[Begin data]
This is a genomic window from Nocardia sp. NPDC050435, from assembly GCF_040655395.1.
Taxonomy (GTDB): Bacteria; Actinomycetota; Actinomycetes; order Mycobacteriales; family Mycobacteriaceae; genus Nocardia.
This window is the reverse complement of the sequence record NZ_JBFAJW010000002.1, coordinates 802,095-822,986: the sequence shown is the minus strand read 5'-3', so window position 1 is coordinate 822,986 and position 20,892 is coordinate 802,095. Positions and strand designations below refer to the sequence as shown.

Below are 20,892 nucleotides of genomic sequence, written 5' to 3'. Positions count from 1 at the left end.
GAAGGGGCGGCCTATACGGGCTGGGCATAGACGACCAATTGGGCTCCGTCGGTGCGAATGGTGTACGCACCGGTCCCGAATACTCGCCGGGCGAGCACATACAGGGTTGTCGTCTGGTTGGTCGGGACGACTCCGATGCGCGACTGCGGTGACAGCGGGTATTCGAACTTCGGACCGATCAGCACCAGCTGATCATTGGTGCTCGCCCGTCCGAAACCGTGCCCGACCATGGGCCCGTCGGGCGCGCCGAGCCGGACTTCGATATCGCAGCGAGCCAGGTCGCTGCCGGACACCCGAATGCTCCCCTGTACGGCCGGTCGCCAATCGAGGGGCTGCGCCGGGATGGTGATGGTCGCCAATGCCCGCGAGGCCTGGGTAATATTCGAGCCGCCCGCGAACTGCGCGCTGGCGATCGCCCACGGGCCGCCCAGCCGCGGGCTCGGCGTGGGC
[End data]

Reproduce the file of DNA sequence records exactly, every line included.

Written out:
This is a genomic window from Nocardia sp. NPDC050435, from assembly GCF_040655395.1.
Taxonomy (GTDB): Bacteria; Actinomycetota; Actinomycetes; order Mycobacteriales; family Mycobacteriaceae; genus Nocardia.
This window is the reverse complement of the sequence record NZ_JBFAJW010000002.1, coordinates 802,095-822,986: the sequence shown is the minus strand read 5'-3', so window position 1 is coordinate 822,986 and position 20,892 is coordinate 802,095. Positions and strand designations below refer to the sequence as shown.

Below are 20,892 nucleotides of genomic sequence, written 5' to 3'. Positions count from 1 at the left end.
GAAGGGGCGGCCTATACGGGCTGGGCATAGACGACCAATTGGGCTCCGTCGGTGCGAATGGTGTACGCACCGGTCCCGAATACTCGCCGGGCGAGCACATACAGGGTTGTCGTCTGGTTGGTCGGGACGACTCCGATGCGCGACTGCGGTGACAGCGGGTATTCGAACTTCGGACCGATCAGCACCAGCTGATCATTGGTGCTCGCCCGTCCGAAACCGTGCCCGACCATGGGCCCGTCGGGCGCGCCGAGCCGGACTTCGATATCGCAGCGAGCCAGGTCGCTGCCGGACACCCGAATGCTCCCCTGTACGGCCGGTCGCCAATCGAGGGGCTGCGCCGGGATGGTGATGGTCGCCAATGCCCGCGAGGCCTGGGTAATATTCGAGCCGCCCGCGAACTGCGCGCTGGCGATCGCCCACGGGCCGCCCAGCCGCGGGCTCGGCGTGGGC